The 3 essential nutrients we are all deficient in

The primary function of food is to provide the body with energy to ensure its functioning. As key elements to preserve its physiological balance and protective substances to keep it in shape. But for it to be optimal, it is essential that it combines food in quantity and quality, while taking care to preserve the pleasure of eating. An equation that is not always easy to solve, given everyone’s lifestyles, environmental context and physiological fluctuations!

Two types of nutrients to distinguish

On closer inspection, it may be difficult, if not impossible, to cover the nutrient requirements for some of them and, which more is, for each of them through the plate alone. Either because the values ​​to be reached assume the ingestion of disproportionate quantities of food, or because they are simply unachievable from a physiological point of view.

When we talk about nutrients, it is important to distinguish between:

  • nutrients that provide energy such as carbohydrates, fats and proteins,
  • and the nutrients that contribute to the development and proper functioning of the body such as water, vitamins, minerals, fibers and micronutrients.

    If the diet allows most of the time to easily cover the needs in supplier nutrients energy, it is more difficult to reach the recommended daily intake of vitamins, minerals and trace elements by this means alone. To be convinced of this, just look at a few examples of particularly essential nutrients, such as vitamin D, zinc or selenium, which play an important role in the immune system.

    Vitamin D: difficult to cover the needs especially in the winter months

    The AJR in vitamin D for an adult suppose, on a strictly dietary level and on the basis of the latest recommendations in force, a daily intake of the order of 10 at 15 µg (400 to 600 IU).

    Vitamin D intake is quite low from the diet and can only be provided by ingestion of certain sources that are naturally high in fat (fatty fish, eggs, whole dairy products) or through fortified foods (oils, margarines, etc.).

    The main source of vitamin D remains exposure to rays s of the sun (80 to 93% of contributions). This is not without problems in our country, especially between the months of October and March. This is why vitamin D deficiency is so prevalent, especially during the winter months.

    Zinc: so important for the body and so rare in food

    Zinc is a vital element for the body. It contributes to the normal functioning of the immune system, it is essential for cell growth and division (protein and DNA synthesis), it helps maintain normal fertility and contributes to the metabolism of macronutrients, fatty acids and vitamin A, etc Unfortunately, only 20 at 30% of zinc from food is absorbed by the body, which limits actual food intake. The zinc RDAs for an adult male are 10 mg/d, and 8 mg/d for adult women. That is a consumption equivalent to 70 g of wheat germ (12,6mg), 90 g oysters (14,4mg), 96 g of beef (14 .5 mg) or g of wholemeal bread (14,4 mg)!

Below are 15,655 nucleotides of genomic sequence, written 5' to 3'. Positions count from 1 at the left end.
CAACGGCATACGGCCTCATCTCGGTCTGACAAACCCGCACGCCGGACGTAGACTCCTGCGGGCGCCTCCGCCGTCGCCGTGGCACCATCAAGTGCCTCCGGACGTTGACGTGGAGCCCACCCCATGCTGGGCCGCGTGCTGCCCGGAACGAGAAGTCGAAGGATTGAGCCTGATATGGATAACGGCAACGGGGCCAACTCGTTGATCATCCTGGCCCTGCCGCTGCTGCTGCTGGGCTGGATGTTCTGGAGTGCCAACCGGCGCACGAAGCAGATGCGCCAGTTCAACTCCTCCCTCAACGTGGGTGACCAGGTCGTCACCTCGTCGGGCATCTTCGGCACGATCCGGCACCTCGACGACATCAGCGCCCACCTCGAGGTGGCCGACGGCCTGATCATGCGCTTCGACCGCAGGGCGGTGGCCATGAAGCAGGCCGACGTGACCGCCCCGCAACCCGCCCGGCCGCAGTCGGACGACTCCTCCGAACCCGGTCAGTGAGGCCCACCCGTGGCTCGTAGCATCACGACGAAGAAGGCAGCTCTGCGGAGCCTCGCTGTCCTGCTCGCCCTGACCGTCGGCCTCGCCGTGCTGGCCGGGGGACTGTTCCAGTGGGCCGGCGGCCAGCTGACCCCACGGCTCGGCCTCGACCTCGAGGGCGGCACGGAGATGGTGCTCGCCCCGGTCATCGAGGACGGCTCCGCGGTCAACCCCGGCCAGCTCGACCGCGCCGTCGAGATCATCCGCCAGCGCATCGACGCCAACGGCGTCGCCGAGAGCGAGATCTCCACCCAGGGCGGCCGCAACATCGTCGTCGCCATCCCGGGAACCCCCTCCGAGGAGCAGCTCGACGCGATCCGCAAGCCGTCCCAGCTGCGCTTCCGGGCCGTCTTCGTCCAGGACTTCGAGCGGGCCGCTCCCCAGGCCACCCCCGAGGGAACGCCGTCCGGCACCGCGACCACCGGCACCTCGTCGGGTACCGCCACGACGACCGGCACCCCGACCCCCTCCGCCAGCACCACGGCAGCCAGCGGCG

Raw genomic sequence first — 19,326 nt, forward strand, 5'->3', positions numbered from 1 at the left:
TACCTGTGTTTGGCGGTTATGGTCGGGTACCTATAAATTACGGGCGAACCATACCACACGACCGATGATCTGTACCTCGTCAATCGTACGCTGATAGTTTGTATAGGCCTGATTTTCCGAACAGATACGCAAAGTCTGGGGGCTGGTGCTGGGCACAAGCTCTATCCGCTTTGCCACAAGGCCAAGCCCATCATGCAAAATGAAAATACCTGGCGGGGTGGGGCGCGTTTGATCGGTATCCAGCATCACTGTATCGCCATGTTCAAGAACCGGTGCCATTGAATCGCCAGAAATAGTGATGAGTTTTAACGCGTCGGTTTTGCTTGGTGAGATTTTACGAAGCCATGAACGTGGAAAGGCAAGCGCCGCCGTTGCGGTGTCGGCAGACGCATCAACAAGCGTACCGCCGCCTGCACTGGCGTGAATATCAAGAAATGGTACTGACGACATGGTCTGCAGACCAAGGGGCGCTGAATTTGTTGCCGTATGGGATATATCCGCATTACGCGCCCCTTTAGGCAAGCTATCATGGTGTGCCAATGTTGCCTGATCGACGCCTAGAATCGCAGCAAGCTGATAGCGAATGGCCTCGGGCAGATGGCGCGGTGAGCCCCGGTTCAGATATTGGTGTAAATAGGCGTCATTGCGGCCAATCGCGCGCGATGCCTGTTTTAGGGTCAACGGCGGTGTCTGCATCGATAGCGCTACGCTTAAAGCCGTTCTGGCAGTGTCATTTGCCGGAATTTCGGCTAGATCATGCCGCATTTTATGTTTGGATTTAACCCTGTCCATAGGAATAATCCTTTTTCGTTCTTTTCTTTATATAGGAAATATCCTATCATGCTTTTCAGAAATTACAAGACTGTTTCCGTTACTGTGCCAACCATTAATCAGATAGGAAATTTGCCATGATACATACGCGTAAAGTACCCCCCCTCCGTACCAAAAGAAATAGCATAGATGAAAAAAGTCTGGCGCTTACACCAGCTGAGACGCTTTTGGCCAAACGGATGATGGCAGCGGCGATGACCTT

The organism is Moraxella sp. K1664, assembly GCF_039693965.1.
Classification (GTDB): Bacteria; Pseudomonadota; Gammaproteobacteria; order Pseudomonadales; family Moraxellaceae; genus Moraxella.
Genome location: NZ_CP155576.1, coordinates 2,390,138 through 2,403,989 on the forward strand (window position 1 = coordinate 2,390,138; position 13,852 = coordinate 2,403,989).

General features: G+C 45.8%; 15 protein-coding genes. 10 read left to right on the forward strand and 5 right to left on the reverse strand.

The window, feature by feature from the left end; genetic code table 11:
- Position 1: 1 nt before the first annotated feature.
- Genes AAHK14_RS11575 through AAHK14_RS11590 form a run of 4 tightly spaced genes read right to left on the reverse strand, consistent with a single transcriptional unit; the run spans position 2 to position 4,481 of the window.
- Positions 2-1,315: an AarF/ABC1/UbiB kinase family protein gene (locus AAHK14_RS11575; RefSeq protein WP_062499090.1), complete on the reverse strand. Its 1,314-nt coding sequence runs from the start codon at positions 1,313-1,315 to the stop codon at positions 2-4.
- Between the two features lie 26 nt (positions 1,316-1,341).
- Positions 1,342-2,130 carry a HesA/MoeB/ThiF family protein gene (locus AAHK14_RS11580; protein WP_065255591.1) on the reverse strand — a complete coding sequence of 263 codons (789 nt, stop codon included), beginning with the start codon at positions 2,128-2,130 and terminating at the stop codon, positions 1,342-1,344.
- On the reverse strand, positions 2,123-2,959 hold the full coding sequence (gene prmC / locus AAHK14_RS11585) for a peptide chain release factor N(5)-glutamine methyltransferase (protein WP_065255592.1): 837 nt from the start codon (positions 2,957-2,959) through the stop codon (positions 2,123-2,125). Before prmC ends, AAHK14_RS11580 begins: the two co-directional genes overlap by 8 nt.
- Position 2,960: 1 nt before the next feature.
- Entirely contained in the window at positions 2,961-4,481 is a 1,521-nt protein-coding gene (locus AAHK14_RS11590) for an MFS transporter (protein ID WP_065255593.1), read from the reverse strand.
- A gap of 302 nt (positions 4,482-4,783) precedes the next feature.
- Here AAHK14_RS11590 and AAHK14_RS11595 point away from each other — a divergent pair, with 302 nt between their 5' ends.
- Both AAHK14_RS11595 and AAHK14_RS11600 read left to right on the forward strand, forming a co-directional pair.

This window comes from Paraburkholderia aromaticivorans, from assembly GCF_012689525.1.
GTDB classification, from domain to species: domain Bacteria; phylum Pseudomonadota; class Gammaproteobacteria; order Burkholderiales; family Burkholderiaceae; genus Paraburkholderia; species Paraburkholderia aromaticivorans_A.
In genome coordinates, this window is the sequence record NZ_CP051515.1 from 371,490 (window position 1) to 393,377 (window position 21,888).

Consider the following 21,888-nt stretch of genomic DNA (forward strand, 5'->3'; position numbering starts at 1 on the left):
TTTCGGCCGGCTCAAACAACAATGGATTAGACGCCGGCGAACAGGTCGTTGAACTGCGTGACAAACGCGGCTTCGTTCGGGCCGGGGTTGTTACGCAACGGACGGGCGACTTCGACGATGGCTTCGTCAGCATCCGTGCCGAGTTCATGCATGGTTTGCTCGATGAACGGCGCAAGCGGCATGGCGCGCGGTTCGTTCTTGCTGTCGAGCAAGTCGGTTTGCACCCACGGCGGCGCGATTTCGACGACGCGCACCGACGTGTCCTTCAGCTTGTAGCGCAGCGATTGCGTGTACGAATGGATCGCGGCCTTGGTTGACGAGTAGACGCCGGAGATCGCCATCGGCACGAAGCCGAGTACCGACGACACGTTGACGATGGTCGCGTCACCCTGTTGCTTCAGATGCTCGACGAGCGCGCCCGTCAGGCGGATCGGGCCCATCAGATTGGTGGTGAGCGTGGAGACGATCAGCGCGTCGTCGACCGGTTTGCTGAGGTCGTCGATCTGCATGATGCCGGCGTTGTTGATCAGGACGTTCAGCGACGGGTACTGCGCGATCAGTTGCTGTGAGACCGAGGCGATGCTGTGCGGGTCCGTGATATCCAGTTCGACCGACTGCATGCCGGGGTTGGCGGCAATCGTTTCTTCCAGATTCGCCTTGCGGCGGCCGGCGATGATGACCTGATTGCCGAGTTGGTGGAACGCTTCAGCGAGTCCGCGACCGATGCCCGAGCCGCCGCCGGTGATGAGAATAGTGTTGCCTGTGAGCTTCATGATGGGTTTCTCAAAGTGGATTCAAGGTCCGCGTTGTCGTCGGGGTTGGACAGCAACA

Selenium: impossible to satisfy just by diet

    Selenium is a very important nutrient for the body since it contributes, among other things:

    • to protect cells against damage from oxidative stress,
    • to the normal functioning of the immune system ,

      to the normal functioning of the thyroid,

    • to maintain nails and hair.

    The AJR in selenium are 70 mcg/d for men es and adult women. Just to cover these recommended daily intakes of selenium, it would be appropriate to eat the equivalent of 80 g of sardines (68 µg), 200 g oysters (72 µg), 190 g calf’s liver ( 80,2 µg) or more than 1 kg of wholemeal bread (68 µg)!

    Furthermore, unfortunately, soil depletion of selenium (chemical fertilizer, acid rain, etc.) is a reality in Northern Europe. This is an unfavorable factor for the natural content of foods grown in these regions.

    However, any deficit or insufficient intake exposes the body to a lower resistance to oxidative stress, to an increased risk of viral infections and the development of certain pathologies. Selenium being in particular a powerful antioxidant.

    In view of these three examples, we observe that it is not so easy to provide the body with everything it needs, only by regularly having a varied, balanced and qualitative diet. This is why, in certain circumstances, it is wise to use food supplements to optimize intake and best protect health capital.

    Source:

    EFSA : Dietary Reference Values ​​for nutrients Summary report

    Presse Santé strives to transmit health knowledge in a language accessible to all. In NO CASE, the information given can not replace the advice of a health professional.

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